Workplace Relations Amendment (Fair Dismissal) Bill 2002 [No 2]

It is also useful to note that Senator Murray (Australian Democrats workplace relations spokesperson) takes a different view to the Government on workplace relations bills passed by the Senate and, particularly, of the bills rejected over the terms of the Coalition Government:

18 IR bills have passed the Senate during the eight plus years of the Howard Government; one a Coalition/Labor bill, six passed by the Coalition/Labor/Democrats; and, 11 negotiated and amended by the Democrats and opposed by Labor. The Democrats have often moved substantial amendments protecting the rights of workers. 13 bills have not passed, but because they repeat previous bills, those 13 in fact reflect just 4 proposals.

The most significant bill passed became the Workplace Relations Act 1996. That bill proposed a further radical overhaul of IR, building on the first wave reforms of the Labor Government in 1993. The Democrats negotiated 176 amendments to restore a much fairer balance between the rights of employers, employees and unions.(12)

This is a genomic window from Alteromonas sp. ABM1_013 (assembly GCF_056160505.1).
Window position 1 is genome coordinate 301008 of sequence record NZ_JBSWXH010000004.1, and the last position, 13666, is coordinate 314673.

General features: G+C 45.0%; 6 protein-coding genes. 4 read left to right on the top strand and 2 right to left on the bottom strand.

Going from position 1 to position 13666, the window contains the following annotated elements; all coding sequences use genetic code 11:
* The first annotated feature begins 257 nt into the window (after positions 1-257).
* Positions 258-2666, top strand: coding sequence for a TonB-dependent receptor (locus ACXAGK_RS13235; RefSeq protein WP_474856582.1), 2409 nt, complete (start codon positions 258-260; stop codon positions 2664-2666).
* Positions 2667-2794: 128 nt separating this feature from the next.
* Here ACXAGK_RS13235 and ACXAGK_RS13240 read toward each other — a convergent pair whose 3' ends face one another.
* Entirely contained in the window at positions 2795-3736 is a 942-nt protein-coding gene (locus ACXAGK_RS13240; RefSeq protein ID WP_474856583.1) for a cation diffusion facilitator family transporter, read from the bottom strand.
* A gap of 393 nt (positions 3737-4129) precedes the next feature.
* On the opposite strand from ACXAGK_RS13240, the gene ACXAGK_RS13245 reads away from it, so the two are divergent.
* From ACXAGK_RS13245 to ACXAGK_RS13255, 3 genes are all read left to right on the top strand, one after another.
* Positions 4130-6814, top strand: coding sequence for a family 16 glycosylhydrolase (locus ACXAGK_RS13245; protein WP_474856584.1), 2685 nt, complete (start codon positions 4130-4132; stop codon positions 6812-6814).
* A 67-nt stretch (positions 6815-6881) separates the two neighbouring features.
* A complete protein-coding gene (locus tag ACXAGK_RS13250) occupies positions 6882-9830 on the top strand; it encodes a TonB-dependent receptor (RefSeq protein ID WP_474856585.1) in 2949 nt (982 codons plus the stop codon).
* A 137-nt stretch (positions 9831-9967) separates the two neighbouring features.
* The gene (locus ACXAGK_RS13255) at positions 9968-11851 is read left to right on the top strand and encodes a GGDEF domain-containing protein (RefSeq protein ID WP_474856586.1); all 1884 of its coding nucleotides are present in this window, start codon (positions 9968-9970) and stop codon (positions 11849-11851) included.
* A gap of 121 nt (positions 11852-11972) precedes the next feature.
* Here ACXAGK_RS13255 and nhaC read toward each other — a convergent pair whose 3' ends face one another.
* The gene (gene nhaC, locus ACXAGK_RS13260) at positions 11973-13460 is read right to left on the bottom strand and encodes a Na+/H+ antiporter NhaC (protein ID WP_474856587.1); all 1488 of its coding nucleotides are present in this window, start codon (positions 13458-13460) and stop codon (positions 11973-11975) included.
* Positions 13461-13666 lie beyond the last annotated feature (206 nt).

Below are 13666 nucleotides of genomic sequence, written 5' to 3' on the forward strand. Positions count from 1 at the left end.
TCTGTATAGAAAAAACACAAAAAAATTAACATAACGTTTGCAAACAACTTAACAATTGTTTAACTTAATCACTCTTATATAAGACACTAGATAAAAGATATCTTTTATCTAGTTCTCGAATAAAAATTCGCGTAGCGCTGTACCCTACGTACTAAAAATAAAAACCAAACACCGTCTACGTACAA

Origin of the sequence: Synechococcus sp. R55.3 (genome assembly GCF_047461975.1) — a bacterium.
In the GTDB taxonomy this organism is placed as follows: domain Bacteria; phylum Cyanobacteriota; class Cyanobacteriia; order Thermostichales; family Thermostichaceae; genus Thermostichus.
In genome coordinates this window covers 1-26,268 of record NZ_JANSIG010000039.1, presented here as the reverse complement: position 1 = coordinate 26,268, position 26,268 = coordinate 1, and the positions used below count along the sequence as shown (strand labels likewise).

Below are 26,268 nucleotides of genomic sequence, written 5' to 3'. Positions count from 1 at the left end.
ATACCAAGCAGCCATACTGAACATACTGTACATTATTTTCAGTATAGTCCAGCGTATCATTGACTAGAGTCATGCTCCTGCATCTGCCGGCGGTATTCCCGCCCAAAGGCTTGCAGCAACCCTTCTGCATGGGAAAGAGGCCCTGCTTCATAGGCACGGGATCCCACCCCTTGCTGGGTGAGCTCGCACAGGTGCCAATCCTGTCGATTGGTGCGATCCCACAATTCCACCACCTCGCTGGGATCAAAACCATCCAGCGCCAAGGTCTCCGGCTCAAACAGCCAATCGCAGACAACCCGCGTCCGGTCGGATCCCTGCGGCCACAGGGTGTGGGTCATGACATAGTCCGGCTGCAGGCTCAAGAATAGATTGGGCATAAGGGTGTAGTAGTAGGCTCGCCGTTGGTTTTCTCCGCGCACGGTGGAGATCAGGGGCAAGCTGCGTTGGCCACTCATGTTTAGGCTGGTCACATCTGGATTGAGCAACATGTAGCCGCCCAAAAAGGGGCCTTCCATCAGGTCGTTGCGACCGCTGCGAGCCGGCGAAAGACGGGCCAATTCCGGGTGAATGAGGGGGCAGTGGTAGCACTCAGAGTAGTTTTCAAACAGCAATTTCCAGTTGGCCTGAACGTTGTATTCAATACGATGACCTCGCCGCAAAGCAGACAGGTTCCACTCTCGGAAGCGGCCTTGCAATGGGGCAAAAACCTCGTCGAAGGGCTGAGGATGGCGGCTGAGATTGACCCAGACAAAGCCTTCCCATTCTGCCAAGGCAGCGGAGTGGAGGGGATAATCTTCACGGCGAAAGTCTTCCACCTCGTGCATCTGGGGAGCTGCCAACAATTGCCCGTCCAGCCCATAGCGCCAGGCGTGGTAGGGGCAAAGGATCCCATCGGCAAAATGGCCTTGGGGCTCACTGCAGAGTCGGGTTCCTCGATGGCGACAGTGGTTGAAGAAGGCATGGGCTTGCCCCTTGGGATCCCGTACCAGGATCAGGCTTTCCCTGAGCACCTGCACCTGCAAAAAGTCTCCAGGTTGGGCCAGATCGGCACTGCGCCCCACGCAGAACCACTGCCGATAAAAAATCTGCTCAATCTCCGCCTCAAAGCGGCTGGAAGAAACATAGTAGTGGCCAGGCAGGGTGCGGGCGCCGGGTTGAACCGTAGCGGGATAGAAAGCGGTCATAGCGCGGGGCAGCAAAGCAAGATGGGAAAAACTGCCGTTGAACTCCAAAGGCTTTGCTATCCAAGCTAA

A table attached to Senator Murray s statement indicates whether bills passed with Democrat support or, less frequently, with ALP support to become acts. Note that the tally of bills and acts in this Brief differs slightly with those above. It might be also useful to note that the Australian Industry Group has presented its view on wr acts which passed with or without their original reform objectives (see Appendix 1). A number of bills amended the WR Act in a consequential way, for example following new public service legislation in 1999 such amendments are not included in this Brief.

Sources